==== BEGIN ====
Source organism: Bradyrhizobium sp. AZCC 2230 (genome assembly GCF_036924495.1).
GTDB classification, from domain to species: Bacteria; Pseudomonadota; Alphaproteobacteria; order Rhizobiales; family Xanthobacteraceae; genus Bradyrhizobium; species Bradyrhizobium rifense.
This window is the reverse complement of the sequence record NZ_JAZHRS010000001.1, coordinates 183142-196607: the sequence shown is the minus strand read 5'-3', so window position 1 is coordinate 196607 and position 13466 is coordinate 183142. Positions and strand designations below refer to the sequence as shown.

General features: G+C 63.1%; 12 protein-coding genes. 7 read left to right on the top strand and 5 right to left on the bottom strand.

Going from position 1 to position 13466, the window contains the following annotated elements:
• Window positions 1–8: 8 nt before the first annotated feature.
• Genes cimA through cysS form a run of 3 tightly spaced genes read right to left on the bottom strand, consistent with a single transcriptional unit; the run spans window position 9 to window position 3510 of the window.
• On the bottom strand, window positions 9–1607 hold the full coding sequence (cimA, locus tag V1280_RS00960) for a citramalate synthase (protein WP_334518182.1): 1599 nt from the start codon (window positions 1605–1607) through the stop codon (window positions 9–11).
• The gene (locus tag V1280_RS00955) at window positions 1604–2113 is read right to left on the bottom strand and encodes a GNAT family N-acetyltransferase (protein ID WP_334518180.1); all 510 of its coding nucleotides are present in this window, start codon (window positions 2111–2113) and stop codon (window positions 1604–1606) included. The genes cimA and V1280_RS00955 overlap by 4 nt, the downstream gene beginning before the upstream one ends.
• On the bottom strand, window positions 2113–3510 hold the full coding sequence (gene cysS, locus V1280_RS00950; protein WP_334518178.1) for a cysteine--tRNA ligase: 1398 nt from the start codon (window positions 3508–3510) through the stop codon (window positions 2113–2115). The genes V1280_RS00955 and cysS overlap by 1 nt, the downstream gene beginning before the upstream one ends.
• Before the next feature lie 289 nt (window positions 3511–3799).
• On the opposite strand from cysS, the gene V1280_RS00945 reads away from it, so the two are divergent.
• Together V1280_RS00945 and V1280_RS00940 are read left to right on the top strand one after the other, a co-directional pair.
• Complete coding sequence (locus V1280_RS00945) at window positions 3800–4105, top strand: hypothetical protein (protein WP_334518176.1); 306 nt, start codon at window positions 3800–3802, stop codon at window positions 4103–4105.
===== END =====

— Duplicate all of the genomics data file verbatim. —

Source organism: Bradyrhizobium sp. AZCC 2230 (genome assembly GCF_036924495.1).
GTDB classification, from domain to species: Bacteria; Pseudomonadota; Alphaproteobacteria; order Rhizobiales; family Xanthobacteraceae; genus Bradyrhizobium; species Bradyrhizobium rifense.
This window is the reverse complement of the sequence record NZ_JAZHRS010000001.1, coordinates 183142-196607: the sequence shown is the minus strand read 5'-3', so window position 1 is coordinate 196607 and position 13466 is coordinate 183142. Positions and strand designations below refer to the sequence as shown.

General features: G+C 63.1%; 12 protein-coding genes. 7 read left to right on the top strand and 5 right to left on the bottom strand.

Going from position 1 to position 13466, the window contains the following annotated elements:
• Window positions 1–8: 8 nt before the first annotated feature.
• Genes cimA through cysS form a run of 3 tightly spaced genes read right to left on the bottom strand, consistent with a single transcriptional unit; the run spans window position 9 to window position 3510 of the window.
• On the bottom strand, window positions 9–1607 hold the full coding sequence (cimA, locus tag V1280_RS00960) for a citramalate synthase (protein WP_334518182.1): 1599 nt from the start codon (window positions 1605–1607) through the stop codon (window positions 9–11).
• The gene (locus tag V1280_RS00955) at window positions 1604–2113 is read right to left on the bottom strand and encodes a GNAT family N-acetyltransferase (protein ID WP_334518180.1); all 510 of its coding nucleotides are present in this window, start codon (window positions 2111–2113) and stop codon (window positions 1604–1606) included. The genes cimA and V1280_RS00955 overlap by 4 nt, the downstream gene beginning before the upstream one ends.
• On the bottom strand, window positions 2113–3510 hold the full coding sequence (gene cysS, locus V1280_RS00950; protein WP_334518178.1) for a cysteine--tRNA ligase: 1398 nt from the start codon (window positions 3508–3510) through the stop codon (window positions 2113–2115). The genes V1280_RS00955 and cysS overlap by 1 nt, the downstream gene beginning before the upstream one ends.
• Before the next feature lie 289 nt (window positions 3511–3799).
• On the opposite strand from cysS, the gene V1280_RS00945 reads away from it, so the two are divergent.
• Together V1280_RS00945 and V1280_RS00940 are read left to right on the top strand one after the other, a co-directional pair.
• Complete coding sequence (locus V1280_RS00945) at window positions 3800–4105, top strand: hypothetical protein (protein WP_334518176.1); 306 nt, start codon at window positions 3800–3802, stop codon at window positions 4103–4105.